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Luciano V. Del Priore, MD, PhD

Robert R. Young Professor of Ophthalmology and Visual Science; Robert R. Young Professor and Chair, Department of Ophthalmology and Visual Science, Yale University School of Medicine; Chief of Ophthalmology, Yale New Haven Hospital

Contact Information

Luciano V. Del Priore, MD, PhD

Research Summary

Age-related Macular Degeneration

Stem Cell Therapy for Retinal Degenerations

RPE Transplantation

Retinal transplantation

Artificial Retinal Prostheses

Extensive Research Description

I have a long-standing interest in the cell biology of retinal degenerations, as well as the use of cell based therapy for the treatment of retinal degenerations, including retinitis pigmentosa, Stargardt’s disease, and atrophic age-related macular degeneration (AMD). The early part of my career was devoted to understanding the role of the retinal pigment epithelium (RPE) in the maintenance of the choriocapillaris, and how retinal RPE-dependent changes in postoperative choriocapillaris perfusion limited visual recovery after submacular membrane removal. We made the important observation that absence or dysfunction of the native RPE leads to choriocapillaris atrophy in animal models. This was important, as we and others had noted that choriocapillaris atrophy develops after the removal of choroidal neovascularization in type 1 neovascularization (beneath the RPE, predominant in AMD) more frequently than type 2 choroidal neovascularization (internal to the RPE, in histoplasmosis and other diseases).

Due to this finding, efforts were directed at replacing the RPE in wet and atrophic macular degeneration. We demonstrated that atrophy of the choriocapillaris developed in patients after subretinal membrane removal in wet AMD and other disorders, and that this limited visual recovery after surgery. Simultaneously we demonstrated that native RPE was removed with the choroidal neovascular membrane in patients with exudative AMD; in animal models, removal of healthy RPE leads to atrophy of the subjacent choriocapillaris.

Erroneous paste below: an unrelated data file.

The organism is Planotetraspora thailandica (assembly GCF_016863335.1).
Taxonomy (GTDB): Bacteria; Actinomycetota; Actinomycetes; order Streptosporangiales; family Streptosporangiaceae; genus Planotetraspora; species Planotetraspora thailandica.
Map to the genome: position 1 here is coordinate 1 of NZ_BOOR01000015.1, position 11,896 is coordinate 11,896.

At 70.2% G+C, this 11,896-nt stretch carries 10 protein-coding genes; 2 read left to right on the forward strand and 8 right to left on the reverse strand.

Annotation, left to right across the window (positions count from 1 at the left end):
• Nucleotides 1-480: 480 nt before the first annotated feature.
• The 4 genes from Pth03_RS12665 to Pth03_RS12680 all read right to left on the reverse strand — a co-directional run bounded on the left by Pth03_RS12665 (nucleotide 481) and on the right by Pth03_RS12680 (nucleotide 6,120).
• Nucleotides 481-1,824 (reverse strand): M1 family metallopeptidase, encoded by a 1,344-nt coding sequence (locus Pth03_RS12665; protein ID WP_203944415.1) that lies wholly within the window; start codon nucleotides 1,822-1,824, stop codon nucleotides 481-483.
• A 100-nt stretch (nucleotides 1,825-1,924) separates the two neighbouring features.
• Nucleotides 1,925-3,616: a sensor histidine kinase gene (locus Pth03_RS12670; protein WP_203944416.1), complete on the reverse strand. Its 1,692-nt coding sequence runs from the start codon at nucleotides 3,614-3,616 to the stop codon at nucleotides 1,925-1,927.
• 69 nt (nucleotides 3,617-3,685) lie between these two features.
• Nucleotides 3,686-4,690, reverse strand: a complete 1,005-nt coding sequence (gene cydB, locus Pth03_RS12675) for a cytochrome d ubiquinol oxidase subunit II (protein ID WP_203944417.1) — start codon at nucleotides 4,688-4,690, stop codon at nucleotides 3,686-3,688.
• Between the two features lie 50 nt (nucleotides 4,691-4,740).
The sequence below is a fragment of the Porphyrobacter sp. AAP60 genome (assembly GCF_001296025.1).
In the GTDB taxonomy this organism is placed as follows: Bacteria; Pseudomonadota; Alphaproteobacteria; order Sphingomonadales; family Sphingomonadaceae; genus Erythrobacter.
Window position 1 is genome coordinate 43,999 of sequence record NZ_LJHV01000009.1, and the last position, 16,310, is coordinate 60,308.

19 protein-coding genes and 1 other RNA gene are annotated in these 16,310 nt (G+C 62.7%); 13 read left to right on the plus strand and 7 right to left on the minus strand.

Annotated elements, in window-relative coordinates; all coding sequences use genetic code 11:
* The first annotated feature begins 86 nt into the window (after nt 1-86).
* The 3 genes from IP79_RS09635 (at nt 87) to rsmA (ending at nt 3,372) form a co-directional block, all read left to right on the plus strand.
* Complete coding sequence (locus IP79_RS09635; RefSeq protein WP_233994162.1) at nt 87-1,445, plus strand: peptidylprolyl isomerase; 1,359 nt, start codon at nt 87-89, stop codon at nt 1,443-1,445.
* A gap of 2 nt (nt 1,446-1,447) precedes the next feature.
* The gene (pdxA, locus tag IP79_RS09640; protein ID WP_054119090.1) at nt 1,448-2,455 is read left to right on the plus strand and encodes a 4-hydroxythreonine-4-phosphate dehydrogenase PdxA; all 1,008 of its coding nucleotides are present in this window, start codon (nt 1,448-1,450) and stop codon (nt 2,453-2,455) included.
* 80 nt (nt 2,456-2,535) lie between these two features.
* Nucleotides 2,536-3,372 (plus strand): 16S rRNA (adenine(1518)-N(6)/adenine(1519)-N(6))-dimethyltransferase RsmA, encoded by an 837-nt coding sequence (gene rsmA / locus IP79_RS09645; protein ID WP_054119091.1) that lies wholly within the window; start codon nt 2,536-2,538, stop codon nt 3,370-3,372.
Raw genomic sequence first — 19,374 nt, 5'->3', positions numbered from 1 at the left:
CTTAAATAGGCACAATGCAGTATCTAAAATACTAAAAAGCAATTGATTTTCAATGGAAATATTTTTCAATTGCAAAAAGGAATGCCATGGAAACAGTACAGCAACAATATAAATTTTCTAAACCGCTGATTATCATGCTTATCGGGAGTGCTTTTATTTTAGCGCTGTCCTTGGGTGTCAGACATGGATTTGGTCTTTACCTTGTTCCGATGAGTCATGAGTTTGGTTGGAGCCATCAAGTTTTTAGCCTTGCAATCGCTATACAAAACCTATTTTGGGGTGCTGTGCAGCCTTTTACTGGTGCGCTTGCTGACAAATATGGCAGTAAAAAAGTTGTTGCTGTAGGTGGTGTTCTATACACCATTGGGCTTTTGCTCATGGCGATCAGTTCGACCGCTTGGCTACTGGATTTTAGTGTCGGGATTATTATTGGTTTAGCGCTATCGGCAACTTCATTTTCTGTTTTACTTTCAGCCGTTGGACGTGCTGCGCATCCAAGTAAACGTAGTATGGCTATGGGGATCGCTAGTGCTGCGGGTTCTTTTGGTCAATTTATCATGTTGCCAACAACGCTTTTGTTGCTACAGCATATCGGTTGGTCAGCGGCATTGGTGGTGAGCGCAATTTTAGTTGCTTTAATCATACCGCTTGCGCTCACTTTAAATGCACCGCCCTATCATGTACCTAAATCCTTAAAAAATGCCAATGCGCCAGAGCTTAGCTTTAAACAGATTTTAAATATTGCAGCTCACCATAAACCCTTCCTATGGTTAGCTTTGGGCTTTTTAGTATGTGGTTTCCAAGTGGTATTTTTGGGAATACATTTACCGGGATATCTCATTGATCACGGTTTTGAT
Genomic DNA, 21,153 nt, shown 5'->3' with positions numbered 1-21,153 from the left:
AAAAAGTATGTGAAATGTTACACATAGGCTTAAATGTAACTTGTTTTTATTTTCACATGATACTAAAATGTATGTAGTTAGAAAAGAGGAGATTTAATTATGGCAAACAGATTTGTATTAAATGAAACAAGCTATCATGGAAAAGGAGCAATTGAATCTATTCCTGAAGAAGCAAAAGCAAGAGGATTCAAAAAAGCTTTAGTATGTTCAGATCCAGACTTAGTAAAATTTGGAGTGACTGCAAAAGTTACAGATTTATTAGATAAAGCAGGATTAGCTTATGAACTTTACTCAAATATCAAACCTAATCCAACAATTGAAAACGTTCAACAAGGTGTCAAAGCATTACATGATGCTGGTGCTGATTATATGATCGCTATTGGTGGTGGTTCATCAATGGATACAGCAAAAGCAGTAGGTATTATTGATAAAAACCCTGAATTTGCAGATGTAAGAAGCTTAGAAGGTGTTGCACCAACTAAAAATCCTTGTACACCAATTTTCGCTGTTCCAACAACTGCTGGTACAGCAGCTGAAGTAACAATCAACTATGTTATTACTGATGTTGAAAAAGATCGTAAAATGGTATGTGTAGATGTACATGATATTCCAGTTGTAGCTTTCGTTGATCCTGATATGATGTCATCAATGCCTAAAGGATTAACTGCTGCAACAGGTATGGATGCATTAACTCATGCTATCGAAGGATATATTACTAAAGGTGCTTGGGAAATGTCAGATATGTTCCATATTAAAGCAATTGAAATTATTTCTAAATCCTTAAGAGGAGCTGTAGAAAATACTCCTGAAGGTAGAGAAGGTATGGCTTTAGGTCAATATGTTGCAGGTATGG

Our lab performed some of the important early studies to evaluate the effects of Bruch’s membrane disease on the initial attachment, survival and proliferation of transplants placed in the subretinal space. We made the important observation that the survival and proliferation of RPE transplants was limited by the status of the host Bruch’s membrane, and showed that Bruch’s membrane can be reengineered to ensure graft survival.

I was involved in early studies on RPE and photoreceptor transplants in humans and have been part of the recent publication of a phase 1 / 2 clinical trial showing the safety and possible efficacy of embryonic stem cell-derived RPE transplants for atrophic AMD and Stargardts disease. Our efforts in this area are continuing. In addition, we have focused on recent work on attempting to prevent some of the early damage that occurs in age-related macular degeneration, by identifying some of the early oxidative stress pathways in this disease, as well as identifying molecular targets for preventing disease progression.

Over the last few years, we have developed a new research interest on using statistical techniques to determine the natural history of retinal degenerations. This has been a fruitful area of investigation, that has led to a better understanding disease progression in a wide range of disorders that include geographic atrophy in age-related macular degeneration, central atrophy in Stargardts disease, and disease progression in choroideremia. Our long term goal is to use meta analysis techniques to improve our understanding of drug efficacy in clinical trails for these disorders.